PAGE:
New danger found in Montana asbestos town

In this April 2011 photo, Lerah Parker holds bark potentially contaminated with lethal asbestos that she and her husband used in the garden around their home in Libby, Mont. More than 15,000 tons of the material have been sold, used in and trucked out of the remote Montana town of 3,000 people over the last decade, with unknown risks to public health.
AP Photo/Matthew Brown

LIBBY, Mont. — For a decade, the people of Libby have longed for the day when they will be rid of the asbestos that turned their town into the deadliest Superfund site in America.

Now they are being forced to live through the agony all over again, thanks to two giant piles of bark and wood chips on the edge of town.

An Associated Press investigation found that the federal government has known for at least three years that the wood piles were contaminated with an unknown level of asbestos, even as Libby residents hauled truckload after truckload of the material away from the site and placed it in yards, in city parks, outside schools and at the local cemetery. The Environmental Protection Agency did not stop the removal of the material until the AP began investigating in early March.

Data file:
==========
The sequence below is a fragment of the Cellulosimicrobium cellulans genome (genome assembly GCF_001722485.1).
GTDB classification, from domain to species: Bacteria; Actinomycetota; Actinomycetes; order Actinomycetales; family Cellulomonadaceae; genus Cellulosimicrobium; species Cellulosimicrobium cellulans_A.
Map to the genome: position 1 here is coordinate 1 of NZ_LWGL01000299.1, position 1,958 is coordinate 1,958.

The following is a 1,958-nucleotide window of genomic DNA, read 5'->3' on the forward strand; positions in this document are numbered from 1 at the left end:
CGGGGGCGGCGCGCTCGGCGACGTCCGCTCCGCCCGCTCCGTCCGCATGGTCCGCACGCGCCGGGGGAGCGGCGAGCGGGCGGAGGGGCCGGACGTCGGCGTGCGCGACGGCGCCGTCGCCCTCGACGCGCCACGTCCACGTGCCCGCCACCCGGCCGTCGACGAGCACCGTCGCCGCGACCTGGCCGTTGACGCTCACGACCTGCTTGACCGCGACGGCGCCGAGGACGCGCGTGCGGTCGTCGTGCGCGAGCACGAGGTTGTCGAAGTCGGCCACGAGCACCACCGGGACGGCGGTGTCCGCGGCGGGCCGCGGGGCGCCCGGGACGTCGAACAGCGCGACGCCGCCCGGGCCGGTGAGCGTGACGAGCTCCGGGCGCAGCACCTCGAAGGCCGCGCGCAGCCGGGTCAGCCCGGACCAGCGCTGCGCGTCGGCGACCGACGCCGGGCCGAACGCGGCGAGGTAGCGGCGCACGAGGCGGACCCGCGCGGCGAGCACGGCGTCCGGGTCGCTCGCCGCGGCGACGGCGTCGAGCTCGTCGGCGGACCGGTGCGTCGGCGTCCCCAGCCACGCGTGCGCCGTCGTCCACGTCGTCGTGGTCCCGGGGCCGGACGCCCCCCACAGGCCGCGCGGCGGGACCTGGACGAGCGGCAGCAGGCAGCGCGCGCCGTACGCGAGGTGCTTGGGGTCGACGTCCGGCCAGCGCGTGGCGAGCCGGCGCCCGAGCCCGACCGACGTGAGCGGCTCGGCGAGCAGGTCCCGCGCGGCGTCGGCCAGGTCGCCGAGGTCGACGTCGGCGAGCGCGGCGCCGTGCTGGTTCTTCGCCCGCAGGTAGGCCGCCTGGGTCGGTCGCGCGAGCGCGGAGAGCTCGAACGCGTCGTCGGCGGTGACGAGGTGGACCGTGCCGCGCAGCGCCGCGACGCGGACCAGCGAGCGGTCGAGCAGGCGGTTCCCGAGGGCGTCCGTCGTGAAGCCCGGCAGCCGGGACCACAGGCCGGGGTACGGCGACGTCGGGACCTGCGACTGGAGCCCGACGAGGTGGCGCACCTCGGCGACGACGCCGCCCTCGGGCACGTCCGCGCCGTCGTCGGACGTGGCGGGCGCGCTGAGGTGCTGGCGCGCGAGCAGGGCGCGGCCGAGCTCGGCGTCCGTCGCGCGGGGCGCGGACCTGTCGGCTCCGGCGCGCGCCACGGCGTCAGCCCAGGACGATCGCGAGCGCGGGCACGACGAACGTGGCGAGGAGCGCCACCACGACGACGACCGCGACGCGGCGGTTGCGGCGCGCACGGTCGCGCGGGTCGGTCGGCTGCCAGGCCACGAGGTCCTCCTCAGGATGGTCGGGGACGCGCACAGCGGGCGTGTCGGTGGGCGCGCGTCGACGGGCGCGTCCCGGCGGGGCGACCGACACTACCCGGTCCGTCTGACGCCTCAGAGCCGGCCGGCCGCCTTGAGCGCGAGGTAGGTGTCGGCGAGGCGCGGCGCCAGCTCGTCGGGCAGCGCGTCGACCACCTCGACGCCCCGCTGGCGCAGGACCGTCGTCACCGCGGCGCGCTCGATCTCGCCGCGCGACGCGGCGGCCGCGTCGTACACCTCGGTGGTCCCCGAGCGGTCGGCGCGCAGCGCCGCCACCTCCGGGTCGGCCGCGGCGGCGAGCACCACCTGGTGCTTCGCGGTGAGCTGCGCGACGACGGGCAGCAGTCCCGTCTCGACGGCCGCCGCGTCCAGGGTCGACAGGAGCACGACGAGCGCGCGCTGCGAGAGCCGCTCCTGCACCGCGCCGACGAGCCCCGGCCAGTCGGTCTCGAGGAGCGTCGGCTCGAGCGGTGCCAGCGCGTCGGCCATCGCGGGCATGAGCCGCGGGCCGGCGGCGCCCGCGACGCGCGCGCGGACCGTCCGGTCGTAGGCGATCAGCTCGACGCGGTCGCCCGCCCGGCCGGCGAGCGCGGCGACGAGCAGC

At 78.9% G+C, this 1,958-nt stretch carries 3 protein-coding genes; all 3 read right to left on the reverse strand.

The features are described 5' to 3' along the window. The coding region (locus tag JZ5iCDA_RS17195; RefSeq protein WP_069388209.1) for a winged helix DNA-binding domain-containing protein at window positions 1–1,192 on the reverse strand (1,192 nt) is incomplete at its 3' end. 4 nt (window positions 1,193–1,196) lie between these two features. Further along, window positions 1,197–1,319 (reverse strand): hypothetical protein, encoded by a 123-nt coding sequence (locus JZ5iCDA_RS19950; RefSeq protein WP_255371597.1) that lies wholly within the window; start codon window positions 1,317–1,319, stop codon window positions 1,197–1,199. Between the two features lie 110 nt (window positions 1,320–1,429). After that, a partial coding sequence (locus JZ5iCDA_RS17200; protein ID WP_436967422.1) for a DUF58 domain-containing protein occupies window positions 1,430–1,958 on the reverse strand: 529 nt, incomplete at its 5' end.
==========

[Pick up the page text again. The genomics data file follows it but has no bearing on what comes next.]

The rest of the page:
Regulators still do not know what effect the material could have on public health, but EPA documents obtained by the AP showed that the agency found potentially deadly asbestos fibers in four of 20 samples taken from the piles of scrap wood in 2007. The sprawling piles came from a now-defunct timber mill that took thousands of trees from a forest tainted with asbestos from a nearby mine.

The potential for more contamination has frayed nerves in the town of 3,000 people and further eroded confidence in the government to clean up the mess that to date has killed an estimated 400 people and sickened 1,750.

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"We thought we were coming to an end and now we have this issue all over again," said Lerah Parker, who spread dozens of truckloads of the material around her property.

The source of Libby's asbestos was a W.R. Grace vermiculite mine that at its peak produced 2 million tons of ore annually and employed 200 people. Vermiculite stripped from a mountain on the edge of town was shipped around the world to make insulation, only for authorities to later discover the ore was loaded with deadly asbestos.

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The EPA has spent more than $370 million over the past 11 years cleaning up Libby. Contractors in moon suits carting off tainted materials have become a constant reminder of the severity of the contamination.

The wood chips and bark became a popular item for anyone in Libby looking to add some landscaping touches to their yards, and for contractors who packaged the product and sold it around the country.

Local officials estimate that 1,000 tons were used in landscaping and for erosion control in Libby. Over the past decade, as much as 15,000 tons were sold and hauled out of town to destinations unknown, according to the economic development official who was selling it.